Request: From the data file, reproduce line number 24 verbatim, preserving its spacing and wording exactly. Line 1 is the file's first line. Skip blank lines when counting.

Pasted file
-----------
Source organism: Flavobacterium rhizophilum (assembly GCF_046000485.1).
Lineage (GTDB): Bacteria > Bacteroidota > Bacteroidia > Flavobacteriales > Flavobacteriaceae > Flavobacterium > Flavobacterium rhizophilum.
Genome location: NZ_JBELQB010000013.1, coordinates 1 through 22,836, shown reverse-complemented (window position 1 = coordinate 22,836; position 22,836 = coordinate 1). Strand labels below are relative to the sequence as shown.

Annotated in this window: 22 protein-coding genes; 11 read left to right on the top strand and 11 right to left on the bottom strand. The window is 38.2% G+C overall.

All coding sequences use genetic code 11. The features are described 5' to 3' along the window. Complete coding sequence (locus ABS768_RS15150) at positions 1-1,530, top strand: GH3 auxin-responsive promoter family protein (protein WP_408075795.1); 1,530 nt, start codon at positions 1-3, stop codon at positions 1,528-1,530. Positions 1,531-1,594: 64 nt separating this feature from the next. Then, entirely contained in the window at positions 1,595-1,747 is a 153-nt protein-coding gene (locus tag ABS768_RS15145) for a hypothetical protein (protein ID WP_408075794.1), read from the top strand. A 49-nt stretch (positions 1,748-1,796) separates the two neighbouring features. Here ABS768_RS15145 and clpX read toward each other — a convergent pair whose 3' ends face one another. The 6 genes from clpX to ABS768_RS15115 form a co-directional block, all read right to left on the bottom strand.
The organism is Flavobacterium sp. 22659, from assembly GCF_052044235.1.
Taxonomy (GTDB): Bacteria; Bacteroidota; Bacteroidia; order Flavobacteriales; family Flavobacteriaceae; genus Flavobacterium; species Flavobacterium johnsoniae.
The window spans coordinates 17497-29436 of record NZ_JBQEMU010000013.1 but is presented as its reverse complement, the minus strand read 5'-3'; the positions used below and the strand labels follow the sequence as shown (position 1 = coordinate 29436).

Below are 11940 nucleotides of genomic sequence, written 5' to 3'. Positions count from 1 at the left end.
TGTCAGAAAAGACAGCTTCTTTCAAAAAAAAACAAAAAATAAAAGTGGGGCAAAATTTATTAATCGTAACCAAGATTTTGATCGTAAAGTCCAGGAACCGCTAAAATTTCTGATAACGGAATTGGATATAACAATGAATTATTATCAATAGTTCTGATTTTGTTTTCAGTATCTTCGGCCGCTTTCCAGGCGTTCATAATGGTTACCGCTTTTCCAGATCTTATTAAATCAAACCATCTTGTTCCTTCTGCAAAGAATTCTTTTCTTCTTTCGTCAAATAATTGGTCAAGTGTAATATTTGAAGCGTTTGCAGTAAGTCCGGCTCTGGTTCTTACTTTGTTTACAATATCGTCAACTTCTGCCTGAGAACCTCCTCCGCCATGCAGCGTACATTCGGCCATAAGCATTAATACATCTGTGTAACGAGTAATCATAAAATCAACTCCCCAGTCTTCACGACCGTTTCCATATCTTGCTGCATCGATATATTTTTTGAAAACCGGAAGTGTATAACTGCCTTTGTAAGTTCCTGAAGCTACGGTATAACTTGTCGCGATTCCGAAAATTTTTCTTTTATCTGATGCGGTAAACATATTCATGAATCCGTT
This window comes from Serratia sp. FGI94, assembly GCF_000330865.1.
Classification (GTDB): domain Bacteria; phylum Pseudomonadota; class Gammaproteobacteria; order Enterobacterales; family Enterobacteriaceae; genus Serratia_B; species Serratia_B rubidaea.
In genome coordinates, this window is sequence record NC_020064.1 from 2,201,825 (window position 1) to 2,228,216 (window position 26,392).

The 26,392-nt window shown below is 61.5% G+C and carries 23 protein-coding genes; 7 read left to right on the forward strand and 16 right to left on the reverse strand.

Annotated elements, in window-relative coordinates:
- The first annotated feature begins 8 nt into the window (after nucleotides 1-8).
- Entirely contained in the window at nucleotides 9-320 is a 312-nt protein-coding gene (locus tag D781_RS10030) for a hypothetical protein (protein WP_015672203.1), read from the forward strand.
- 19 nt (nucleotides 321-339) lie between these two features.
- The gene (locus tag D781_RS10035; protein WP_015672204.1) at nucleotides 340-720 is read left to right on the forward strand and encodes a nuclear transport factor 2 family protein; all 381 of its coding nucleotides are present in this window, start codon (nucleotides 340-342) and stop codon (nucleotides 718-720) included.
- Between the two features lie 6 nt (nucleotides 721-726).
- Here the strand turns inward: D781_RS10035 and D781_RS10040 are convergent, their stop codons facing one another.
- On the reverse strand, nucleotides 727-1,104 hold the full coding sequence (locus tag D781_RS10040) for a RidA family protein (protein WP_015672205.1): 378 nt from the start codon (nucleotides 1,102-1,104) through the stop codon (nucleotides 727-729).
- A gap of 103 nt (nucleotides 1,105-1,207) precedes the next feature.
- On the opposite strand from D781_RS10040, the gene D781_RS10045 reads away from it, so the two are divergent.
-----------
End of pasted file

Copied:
- On the opposite strand from D781_RS10040, the gene D781_RS10045 reads away from it, so the two are divergent.